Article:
Landlords might feel slightly peeved to discover that the Queen is exempt from the current eviction ban.

As a landlord, her Majesty rents out a number of Royal Household properties, but unlike every other landlord in the UK who’s up against the evictions ban until next year, she’s recently given notice to a young couple renting one of her homes in Royal Mews, Hampton Court (pictured), who have until Christmas to move out.

Christopher Brown and Daisy Bow Du Toit were sent a letter telling them to leave their flat for using a communal plug socket to charge their electric car.

They blame their royal landlady for their treatment, insisting that they had apologised for any offence caused and had offered to pay the £32 electricity bill and any fine.

Royal Mews

Mr Brown, a mechanical design engineer, says that while he usually charges the car at his workplace, during lockdown he was sometimes forced to charge it in a utility room on the Royal Mews site.

He adds that he’s been trying to get the support of neighbours and MPs, but that the situation had been exacerbated by the fact that Royal Household tenancies aren’t covered by legislation that protects tenants from being evicted.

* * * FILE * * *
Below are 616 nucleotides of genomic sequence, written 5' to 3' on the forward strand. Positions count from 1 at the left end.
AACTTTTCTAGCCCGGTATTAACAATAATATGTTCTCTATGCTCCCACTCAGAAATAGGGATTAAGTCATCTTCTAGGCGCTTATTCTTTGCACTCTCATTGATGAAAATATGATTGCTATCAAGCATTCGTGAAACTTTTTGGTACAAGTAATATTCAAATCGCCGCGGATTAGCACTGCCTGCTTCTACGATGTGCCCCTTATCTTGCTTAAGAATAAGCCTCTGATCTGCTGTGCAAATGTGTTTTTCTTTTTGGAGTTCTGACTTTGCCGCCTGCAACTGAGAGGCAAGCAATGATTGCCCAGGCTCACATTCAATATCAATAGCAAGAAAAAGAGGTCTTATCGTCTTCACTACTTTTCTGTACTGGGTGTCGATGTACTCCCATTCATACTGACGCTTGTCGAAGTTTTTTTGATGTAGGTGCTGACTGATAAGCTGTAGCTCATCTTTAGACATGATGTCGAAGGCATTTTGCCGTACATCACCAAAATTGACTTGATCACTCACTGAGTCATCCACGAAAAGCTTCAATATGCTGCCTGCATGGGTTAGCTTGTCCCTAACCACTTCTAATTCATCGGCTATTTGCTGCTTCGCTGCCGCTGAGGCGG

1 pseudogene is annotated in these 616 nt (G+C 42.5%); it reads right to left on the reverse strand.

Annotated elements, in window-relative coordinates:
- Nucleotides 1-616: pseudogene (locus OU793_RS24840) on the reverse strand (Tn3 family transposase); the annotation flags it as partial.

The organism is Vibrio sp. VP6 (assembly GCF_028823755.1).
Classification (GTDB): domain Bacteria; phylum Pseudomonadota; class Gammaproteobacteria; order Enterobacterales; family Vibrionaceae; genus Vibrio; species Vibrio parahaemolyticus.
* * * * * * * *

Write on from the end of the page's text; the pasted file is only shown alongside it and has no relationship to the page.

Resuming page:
A Buckingham Palace spokesperson declined to elaborate but explains: “Tenancy agreements are terminated very rarely, and only in exceptional circumstances.”

LandlordZONE has contacted the Ministry of Housing, Communities and Local Government for comment, which appears to be as unaware of the exemption as the couple. A spokesperson said they would ‘look into it’.

Read more about the evictions ban.


  1. When my local petrol station caught me syphoning petrol from their tank I explained that I’d only done it a few times and it only added up to about £32, I offered to pay but they were so unreasonable.
    The business got loads of money, they’re so petty….

    • Whilst I take your point, and this sort of thing will need ironing out (just the whole moral dilemma/etiquette over asking strangers if you can borrow a socket to charge your stranded electric car), although poor infrastructure kinda gives early-adopters a little bit of leeway that one day will become highly frowned upon, it’s not directly comparable, because unlike an ICE vehicle that’s run out of fuel, it can be obtained and brought to the vehicle, it’s not possible to bottle electricity and then put it into an EV.


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